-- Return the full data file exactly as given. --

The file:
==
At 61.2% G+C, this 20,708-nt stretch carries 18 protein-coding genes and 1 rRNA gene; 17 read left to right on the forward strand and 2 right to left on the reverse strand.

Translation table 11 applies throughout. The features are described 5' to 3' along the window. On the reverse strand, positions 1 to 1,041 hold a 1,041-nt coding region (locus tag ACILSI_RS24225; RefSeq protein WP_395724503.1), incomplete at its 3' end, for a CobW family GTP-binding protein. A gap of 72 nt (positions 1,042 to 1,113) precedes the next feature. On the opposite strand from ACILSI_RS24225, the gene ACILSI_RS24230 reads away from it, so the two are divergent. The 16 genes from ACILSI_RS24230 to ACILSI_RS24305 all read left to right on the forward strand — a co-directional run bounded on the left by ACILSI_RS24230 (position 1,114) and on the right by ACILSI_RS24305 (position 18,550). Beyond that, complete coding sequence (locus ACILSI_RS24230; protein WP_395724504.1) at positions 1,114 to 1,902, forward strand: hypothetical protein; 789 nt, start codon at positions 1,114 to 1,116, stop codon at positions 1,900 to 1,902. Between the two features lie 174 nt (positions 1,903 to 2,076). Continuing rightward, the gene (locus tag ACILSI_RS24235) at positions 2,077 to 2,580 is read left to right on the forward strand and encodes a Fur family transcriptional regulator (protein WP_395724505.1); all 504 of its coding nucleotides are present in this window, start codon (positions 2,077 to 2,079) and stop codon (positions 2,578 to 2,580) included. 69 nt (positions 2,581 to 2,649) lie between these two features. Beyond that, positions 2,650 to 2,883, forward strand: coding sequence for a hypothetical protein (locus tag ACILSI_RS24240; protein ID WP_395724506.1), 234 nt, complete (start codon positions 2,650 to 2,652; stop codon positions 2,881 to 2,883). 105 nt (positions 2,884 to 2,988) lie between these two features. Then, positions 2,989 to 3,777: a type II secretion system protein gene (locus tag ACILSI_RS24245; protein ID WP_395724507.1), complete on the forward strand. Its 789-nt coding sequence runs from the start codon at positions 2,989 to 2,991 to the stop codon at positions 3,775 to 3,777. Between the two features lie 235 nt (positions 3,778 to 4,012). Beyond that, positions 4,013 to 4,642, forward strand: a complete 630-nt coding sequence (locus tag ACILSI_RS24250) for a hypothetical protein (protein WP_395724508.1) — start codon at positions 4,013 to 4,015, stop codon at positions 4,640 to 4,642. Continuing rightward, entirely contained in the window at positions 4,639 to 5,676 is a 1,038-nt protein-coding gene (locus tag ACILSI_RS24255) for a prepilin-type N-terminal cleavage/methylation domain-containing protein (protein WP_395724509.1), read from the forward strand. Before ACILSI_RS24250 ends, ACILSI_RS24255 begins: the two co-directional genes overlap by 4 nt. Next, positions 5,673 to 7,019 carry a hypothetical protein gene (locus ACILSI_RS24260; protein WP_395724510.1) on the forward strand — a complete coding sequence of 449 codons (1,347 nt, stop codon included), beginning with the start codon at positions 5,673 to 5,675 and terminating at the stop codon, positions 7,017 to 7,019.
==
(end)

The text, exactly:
At 61.2% G+C, this 20,708-nt stretch carries 18 protein-coding genes and 1 rRNA gene; 17 read left to right on the forward strand and 2 right to left on the reverse strand.

Translation table 11 applies throughout. The features are described 5' to 3' along the window. On the reverse strand, positions 1 to 1,041 hold a 1,041-nt coding region (locus tag ACILSI_RS24225; RefSeq protein WP_395724503.1), incomplete at its 3' end, for a CobW family GTP-binding protein. A gap of 72 nt (positions 1,042 to 1,113) precedes the next feature. On the opposite strand from ACILSI_RS24225, the gene ACILSI_RS24230 reads away from it, so the two are divergent. The 16 genes from ACILSI_RS24230 to ACILSI_RS24305 all read left to right on the forward strand — a co-directional run bounded on the left by ACILSI_RS24230 (position 1,114) and on the right by ACILSI_RS24305 (position 18,550). Beyond that, complete coding sequence (locus ACILSI_RS24230; protein WP_395724504.1) at positions 1,114 to 1,902, forward strand: hypothetical protein; 789 nt, start codon at positions 1,114 to 1,116, stop codon at positions 1,900 to 1,902. Between the two features lie 174 nt (positions 1,903 to 2,076). Continuing rightward, the gene (locus tag ACILSI_RS24235) at positions 2,077 to 2,580 is read left to right on the forward strand and encodes a Fur family transcriptional regulator (protein WP_395724505.1); all 504 of its coding nucleotides are present in this window, start codon (positions 2,077 to 2,079) and stop codon (positions 2,578 to 2,580) included. 69 nt (positions 2,581 to 2,649) lie between these two features. Beyond that, positions 2,650 to 2,883, forward strand: coding sequence for a hypothetical protein (locus tag ACILSI_RS24240; protein ID WP_395724506.1), 234 nt, complete (start codon positions 2,650 to 2,652; stop codon positions 2,881 to 2,883). 105 nt (positions 2,884 to 2,988) lie between these two features. Then, positions 2,989 to 3,777: a type II secretion system protein gene (locus tag ACILSI_RS24245; protein ID WP_395724507.1), complete on the forward strand. Its 789-nt coding sequence runs from the start codon at positions 2,989 to 2,991 to the stop codon at positions 3,775 to 3,777. Between the two features lie 235 nt (positions 3,778 to 4,012). Beyond that, positions 4,013 to 4,642, forward strand: a complete 630-nt coding sequence (locus tag ACILSI_RS24250) for a hypothetical protein (protein WP_395724508.1) — start codon at positions 4,013 to 4,015, stop codon at positions 4,640 to 4,642. Continuing rightward, entirely contained in the window at positions 4,639 to 5,676 is a 1,038-nt protein-coding gene (locus tag ACILSI_RS24255) for a prepilin-type N-terminal cleavage/methylation domain-containing protein (protein WP_395724509.1), read from the forward strand. Before ACILSI_RS24250 ends, ACILSI_RS24255 begins: the two co-directional genes overlap by 4 nt. Next, positions 5,673 to 7,019 carry a hypothetical protein gene (locus ACILSI_RS24260; protein WP_395724510.1) on the forward strand — a complete coding sequence of 449 codons (1,347 nt, stop codon included), beginning with the start codon at positions 5,673 to 5,675 and terminating at the stop codon, positions 7,017 to 7,019.